The Obama campaign has dominated the airwaves with ads in key battleground states in the last three weeks, contrary to expectations that the war chest of Republican-friendly Super Pacs would eclipse Democratic spending, according to a new study.

The president's campaign and his supporters have have topped all other spenders in the presidential race since the national conventions, outspending the Romney camp by two to one, the report found.

In the key swing states of Virginia, Ohio and Florida, pro-Obama ads outnumbered pro-Romney ads by as much as 50% in 14 of all 15 of the biggest media markets. In the same 15 markets, pro-Romney advertising outpaced Obama only in Las Vegas, Nevada, according to the Wesleyan Media Project, which based its report on Kantar Media/CMAG data.

Obama and his allies aired 1,800 more ads than Romney and his allies in Denver; 1,700 more in Norfolk, Virginia, and 1,500 more in Orlando – all in the three weeks from 9 to 30 September.

The report's authors said they believed Obama's advertising advantage may explain why polls in key states have shifted his way in recent weeks.

Erika Franklin Fowler, the co-director of the Wesleyan Media Project, which carried out the study, said: "The heavy advertising from the Obama campaign has challenged the assumption that Romney-friendly outside groups would saturate and dominate the airwaves in key markets.

"The heavy Obama advantage may be one reason why polling in battleground states has moved against Romney in recent weeks."

While Obama spenders topped all others in the presidential race, the Romney campaign relied heavily on outside groups to sponsor his advertising. One reason Romney held an ad advantage in Vegas was because outside groups sponsored over 2,900 ads, more than double those paid for by the Romney campaign in that media market in the last three weeks.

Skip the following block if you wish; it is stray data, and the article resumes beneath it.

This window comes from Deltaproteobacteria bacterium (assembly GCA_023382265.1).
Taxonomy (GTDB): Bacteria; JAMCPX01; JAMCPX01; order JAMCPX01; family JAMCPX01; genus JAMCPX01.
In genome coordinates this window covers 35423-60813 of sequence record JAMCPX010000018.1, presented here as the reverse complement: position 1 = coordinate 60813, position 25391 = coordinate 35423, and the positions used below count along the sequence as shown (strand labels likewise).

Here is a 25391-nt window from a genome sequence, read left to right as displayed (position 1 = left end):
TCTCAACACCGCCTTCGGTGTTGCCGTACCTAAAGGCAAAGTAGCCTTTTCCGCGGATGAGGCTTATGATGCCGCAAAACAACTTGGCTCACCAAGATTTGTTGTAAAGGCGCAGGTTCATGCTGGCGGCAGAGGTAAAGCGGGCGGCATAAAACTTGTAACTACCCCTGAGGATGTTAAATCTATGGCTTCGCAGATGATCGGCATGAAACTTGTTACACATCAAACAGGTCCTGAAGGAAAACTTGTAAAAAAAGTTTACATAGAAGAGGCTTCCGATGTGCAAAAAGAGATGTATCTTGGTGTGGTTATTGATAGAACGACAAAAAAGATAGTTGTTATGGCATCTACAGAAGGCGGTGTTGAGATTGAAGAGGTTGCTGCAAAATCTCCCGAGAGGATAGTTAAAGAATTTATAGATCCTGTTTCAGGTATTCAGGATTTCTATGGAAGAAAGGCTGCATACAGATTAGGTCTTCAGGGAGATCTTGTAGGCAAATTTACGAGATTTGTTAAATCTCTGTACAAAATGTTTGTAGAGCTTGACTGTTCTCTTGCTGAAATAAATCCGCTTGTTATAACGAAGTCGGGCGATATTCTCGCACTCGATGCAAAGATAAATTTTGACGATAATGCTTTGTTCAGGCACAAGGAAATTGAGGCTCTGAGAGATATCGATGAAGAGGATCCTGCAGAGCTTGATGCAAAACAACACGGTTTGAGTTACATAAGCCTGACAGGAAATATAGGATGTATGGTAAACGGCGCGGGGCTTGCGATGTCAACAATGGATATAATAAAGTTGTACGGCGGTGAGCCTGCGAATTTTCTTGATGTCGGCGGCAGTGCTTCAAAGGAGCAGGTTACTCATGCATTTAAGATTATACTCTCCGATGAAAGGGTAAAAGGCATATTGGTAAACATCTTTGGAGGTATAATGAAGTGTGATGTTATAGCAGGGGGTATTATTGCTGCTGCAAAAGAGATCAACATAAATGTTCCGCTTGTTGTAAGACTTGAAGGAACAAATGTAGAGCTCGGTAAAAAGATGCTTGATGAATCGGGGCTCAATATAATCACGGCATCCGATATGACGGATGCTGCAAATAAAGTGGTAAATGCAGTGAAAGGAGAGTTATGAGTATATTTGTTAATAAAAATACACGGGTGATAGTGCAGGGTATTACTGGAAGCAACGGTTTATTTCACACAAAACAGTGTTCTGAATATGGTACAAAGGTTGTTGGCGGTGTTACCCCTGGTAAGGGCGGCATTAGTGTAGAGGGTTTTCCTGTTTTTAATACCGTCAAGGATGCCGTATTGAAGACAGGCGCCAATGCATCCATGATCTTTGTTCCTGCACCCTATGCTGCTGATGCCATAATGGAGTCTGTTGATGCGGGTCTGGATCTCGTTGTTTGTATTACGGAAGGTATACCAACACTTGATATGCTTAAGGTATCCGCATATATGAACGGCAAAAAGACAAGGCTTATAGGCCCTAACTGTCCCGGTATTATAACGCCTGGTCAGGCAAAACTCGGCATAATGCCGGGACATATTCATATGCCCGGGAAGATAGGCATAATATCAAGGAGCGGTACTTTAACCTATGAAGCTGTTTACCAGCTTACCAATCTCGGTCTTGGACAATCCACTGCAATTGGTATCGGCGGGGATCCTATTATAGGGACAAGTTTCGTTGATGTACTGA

Almost half of the pro-Obama ads mentioned taxes, while 93% of the pro-Romney ads spoke of jobs, compared to one-in-three pro-Obama ads which mentioned jobs. The report found that not only is 2012 the most negative campaign in recent history, it has also featured an overwhelming number of appeals to anger. In an analysis of the "top emotional appears" the report listed a "strong" or "some" appeal to anger as driving 93% of pro-Obama ads, and 69% of pro-Romney ads.

"This year, pro-Obama spots are more likely to use pure attacks than pro-Romney spots, and pro-Romney spots are slightly more likely than pro-McCain ads were in 2008 to use pure attacks (and much more likely to use contrast spots than McCain)," it said.

In Florida, pro-Obama ads have accused Romney of outsourcing jobs to China, trying to gut Medicare and failing to release his tax returns.

Travis Ridout, co-director of the Wesleyan Media Project, said: "Anger was the most common emotional appeal made in presidential advertising in the last three weeks, and that was true for Obama and Romney ads."

The Democratic national committee was not involved in any of the ads, while the Republican national committee has had limited involvement.

Michael Franz, co-director of the project, said that may be because the DNC was concentrating on other areas of its base, such as voter contact drives. He said: "The RNC coordinated on a significant amount of advertising with Romney and independently supported him as well, throughout the first part of the general election. The Republican party may have shifted its focus to congressional ads in the fall campaign, or may be conserving resources for a late push."

Both the Democratic and Republican candidates are airing more ads and spending more on them this year than did their counterparts in 2008, it found. However, Republican ads are proportionally higher. Ad spending supporting the Democratic candidate is up 20% over 2008, while ad dollars supporting the Republican are up 93% over the 2008 level.

Obama had significant advantages both times so far, though the gap between Romney and Obama is smaller than that between McCain and Obama, it said.

The Wesleyan Media Project was set up in 2010 in the wake of the Citizens United ruling from the US supreme court that opened the floodgates to a vast infusion of corporate and trade union money into the political process. The project aims to inform the public about the growing influence of special interests in political campaigns by tracking the proliferation of 30-second TV attack advertising in federal elections.

Using data provided by Kanta Media/CMAG, the Wesleyan team can monitor when, where and how frequently political ads are being broadcast across the 210 US media markets. By analysing the content of each advert, it also identifies which candidate, party or outside special interest was responsible for it. © Guardian News and Media 2012